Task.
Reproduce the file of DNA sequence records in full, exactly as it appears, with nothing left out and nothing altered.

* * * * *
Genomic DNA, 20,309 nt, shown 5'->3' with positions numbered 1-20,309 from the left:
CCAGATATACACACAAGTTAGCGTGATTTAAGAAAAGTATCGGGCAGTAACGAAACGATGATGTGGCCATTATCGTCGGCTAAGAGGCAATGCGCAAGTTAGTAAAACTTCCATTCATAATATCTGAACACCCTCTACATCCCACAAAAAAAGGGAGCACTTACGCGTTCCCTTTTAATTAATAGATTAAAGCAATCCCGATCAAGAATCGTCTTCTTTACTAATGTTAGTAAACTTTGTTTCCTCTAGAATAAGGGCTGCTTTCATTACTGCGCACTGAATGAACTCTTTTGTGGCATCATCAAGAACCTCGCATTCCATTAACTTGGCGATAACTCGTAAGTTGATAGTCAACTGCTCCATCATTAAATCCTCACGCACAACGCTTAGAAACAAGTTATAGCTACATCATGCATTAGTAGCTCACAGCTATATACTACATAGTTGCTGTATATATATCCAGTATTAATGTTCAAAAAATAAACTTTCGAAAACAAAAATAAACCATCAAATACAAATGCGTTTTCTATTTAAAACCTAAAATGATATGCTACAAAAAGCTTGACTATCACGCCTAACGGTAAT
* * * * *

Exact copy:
Genomic DNA, 20,309 nt, shown 5'->3' with positions numbered 1-20,309 from the left:
CCAGATATACACACAAGTTAGCGTGATTTAAGAAAAGTATCGGGCAGTAACGAAACGATGATGTGGCCATTATCGTCGGCTAAGAGGCAATGCGCAAGTTAGTAAAACTTCCATTCATAATATCTGAACACCCTCTACATCCCACAAAAAAAGGGAGCACTTACGCGTTCCCTTTTAATTAATAGATTAAAGCAATCCCGATCAAGAATCGTCTTCTTTACTAATGTTAGTAAACTTTGTTTCCTCTAGAATAAGGGCTGCTTTCATTACTGCGCACTGAATGAACTCTTTTGTGGCATCATCAAGAACCTCGCATTCCATTAACTTGGCGATAACTCGTAAGTTGATAGTCAACTGCTCCATCATTAAATCCTCACGCACAACGCTTAGAAACAAGTTATAGCTACATCATGCATTAGTAGCTCACAGCTATATACTACATAGTTGCTGTATATATATCCAGTATTAATGTTCAAAAAATAAACTTTCGAAAACAAAAATAAACCATCAAATACAAATGCGTTTTCTATTTAAAACCTAAAATGATATGCTACAAAAAGCTTGACTATCACGCCTAACGGTAAT